Reiterates its deep concern at the situation of the tens of thousands of individuals forcibly disappeared and those missing and detained in Syria, first and foremost by the Syrian regime, demanding that all parties immediately cease the practices of involuntary or enforced disappearance and kidnapping, in accordance with Security Council resolution 2474 (2019) [PP12].
Recalls Security Council resolution 2474 (2019), in which the Council called upon parties to armed conflict to take steps to prevent persons from going missing as a result of armed conflict [PP14].
Recalls the authority of the Security Council to refer the situation in the Syrian Arab Republic to the ICC [OP3].
Calls for sustainable, safe, rapid and unhindered cross-border humanitarian assistance, for which there is no alternative that can match its scope and scale, beyond the six months authorized by the Security Council in its resolution 2672 (2023) of 9 January 2023 [OP4].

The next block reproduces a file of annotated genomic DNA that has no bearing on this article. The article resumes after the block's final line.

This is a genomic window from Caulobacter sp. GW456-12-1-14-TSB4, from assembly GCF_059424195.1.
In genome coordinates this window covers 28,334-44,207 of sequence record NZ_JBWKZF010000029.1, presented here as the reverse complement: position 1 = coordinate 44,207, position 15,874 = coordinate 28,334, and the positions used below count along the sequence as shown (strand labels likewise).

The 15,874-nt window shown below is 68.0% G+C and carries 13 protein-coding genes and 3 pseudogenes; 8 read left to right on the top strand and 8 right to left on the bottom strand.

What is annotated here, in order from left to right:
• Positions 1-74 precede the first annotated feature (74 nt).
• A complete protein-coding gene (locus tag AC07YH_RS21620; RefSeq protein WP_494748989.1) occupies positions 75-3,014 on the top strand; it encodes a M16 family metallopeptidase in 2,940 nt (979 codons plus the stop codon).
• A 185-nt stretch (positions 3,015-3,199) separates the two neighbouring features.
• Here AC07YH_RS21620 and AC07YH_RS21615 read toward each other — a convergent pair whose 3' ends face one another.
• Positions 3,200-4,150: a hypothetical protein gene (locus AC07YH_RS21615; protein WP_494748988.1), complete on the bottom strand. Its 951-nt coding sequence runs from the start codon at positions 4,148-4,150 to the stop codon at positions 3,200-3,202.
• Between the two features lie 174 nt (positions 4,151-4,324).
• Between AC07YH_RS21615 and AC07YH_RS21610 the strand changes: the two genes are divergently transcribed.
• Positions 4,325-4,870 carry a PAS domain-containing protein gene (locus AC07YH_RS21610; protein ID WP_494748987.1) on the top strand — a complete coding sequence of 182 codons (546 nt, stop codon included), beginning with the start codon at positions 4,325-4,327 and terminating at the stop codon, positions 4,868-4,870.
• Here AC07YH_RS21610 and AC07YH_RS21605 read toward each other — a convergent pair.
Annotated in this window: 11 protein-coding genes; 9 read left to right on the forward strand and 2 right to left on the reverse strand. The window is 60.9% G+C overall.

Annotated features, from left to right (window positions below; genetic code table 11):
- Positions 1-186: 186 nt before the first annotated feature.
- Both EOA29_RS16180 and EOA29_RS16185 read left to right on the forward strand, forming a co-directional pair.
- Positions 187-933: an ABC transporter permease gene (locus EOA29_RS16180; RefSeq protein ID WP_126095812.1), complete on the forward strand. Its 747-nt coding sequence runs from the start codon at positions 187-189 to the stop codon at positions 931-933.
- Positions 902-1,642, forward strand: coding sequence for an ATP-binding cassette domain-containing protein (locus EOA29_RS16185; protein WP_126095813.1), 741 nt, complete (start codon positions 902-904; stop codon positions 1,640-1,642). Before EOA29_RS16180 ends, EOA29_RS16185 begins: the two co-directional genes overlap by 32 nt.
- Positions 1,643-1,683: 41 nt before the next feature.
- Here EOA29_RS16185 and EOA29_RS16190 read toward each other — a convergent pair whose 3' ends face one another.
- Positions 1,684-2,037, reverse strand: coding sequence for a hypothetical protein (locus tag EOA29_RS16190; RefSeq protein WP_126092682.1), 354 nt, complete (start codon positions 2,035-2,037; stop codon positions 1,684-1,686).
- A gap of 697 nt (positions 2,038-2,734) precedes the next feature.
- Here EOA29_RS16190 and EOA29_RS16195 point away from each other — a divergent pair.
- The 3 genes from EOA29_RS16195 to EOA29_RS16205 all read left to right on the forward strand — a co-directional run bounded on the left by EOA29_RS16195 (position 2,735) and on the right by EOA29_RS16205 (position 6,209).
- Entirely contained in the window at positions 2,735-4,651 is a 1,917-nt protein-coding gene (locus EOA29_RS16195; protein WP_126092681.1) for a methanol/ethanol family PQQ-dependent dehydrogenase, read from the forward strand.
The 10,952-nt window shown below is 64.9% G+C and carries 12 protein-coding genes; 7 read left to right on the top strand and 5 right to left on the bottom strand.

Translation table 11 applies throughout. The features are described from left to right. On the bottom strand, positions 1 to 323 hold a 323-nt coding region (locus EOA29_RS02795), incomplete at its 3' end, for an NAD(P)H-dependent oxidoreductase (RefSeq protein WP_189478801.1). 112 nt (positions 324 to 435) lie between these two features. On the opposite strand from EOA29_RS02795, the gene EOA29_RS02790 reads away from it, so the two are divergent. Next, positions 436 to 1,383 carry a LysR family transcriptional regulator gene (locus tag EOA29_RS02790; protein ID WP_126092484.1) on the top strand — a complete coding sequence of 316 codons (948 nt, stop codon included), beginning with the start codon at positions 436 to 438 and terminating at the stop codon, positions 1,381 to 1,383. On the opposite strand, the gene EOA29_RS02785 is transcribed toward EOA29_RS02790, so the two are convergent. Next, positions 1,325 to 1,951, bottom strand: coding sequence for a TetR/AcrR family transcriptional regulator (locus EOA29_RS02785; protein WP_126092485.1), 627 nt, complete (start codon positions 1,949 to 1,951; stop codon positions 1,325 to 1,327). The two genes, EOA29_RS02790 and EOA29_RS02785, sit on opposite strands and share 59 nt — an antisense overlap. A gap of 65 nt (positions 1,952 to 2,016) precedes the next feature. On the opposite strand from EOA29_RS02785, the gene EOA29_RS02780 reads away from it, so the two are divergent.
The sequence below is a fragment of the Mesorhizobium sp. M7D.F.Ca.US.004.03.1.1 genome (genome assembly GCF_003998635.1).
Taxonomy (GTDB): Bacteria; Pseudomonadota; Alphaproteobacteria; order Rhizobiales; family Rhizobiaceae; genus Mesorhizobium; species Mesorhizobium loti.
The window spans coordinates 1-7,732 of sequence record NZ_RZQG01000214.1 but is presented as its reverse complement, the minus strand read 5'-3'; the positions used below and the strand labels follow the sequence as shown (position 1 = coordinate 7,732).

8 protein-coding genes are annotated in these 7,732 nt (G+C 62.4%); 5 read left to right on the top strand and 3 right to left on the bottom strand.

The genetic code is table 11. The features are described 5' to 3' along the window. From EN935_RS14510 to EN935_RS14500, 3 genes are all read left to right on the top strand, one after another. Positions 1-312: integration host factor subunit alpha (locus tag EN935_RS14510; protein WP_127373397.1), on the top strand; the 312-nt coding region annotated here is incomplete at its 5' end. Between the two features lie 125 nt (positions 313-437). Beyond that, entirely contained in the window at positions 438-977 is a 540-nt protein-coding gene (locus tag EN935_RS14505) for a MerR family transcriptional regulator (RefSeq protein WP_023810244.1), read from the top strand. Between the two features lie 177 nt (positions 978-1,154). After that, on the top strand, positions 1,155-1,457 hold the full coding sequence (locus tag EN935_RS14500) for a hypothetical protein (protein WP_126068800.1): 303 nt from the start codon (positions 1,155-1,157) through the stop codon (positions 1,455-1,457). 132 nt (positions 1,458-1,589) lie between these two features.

Strongly supports the efforts of the Special Envoy to make progress in the political process and to advance further aspects of Security Council resolution 2254 (2015) [OP10].
L.31-32 and L.42-43 Occupied Arab territories (led by the OIC except Albania)
The Council adopted 4 resolutions:
L.31 on the occupied Syrian Golan by 31-14 with 2 abstentions. The previous resolution on the topic in March 2022 was adopted by a vote of 29-15 with 3 abstentions.
L.32 on the Palestinian people's right to self-determination by 41-3 with 3 abstentions. The previous resolution on the topic in March 2022 was adopted by the same voting result.
L.42 on Israeli settlements by 38-4 with 5 abstentions. The previous resolution on the topic in March 2022 was adopted by the same voting result.
L.43 on the human rights situation in the OPT and accountability by 38-2 with 7 abstentions. The previous resolution on the topic in March 2022 was adopted by a vote of 37-7 with 3 abstentions.
The Council demands that Israel, the occupying Power, cease immediately its imposition of prolonged closures and economic and movement restrictions, including those amounting to a blockade on the Gaza Strip [L.43, OP14].
Condemns all acts of violence, including all acts of terror, provocation, incitement and destruction [L.43, OP15].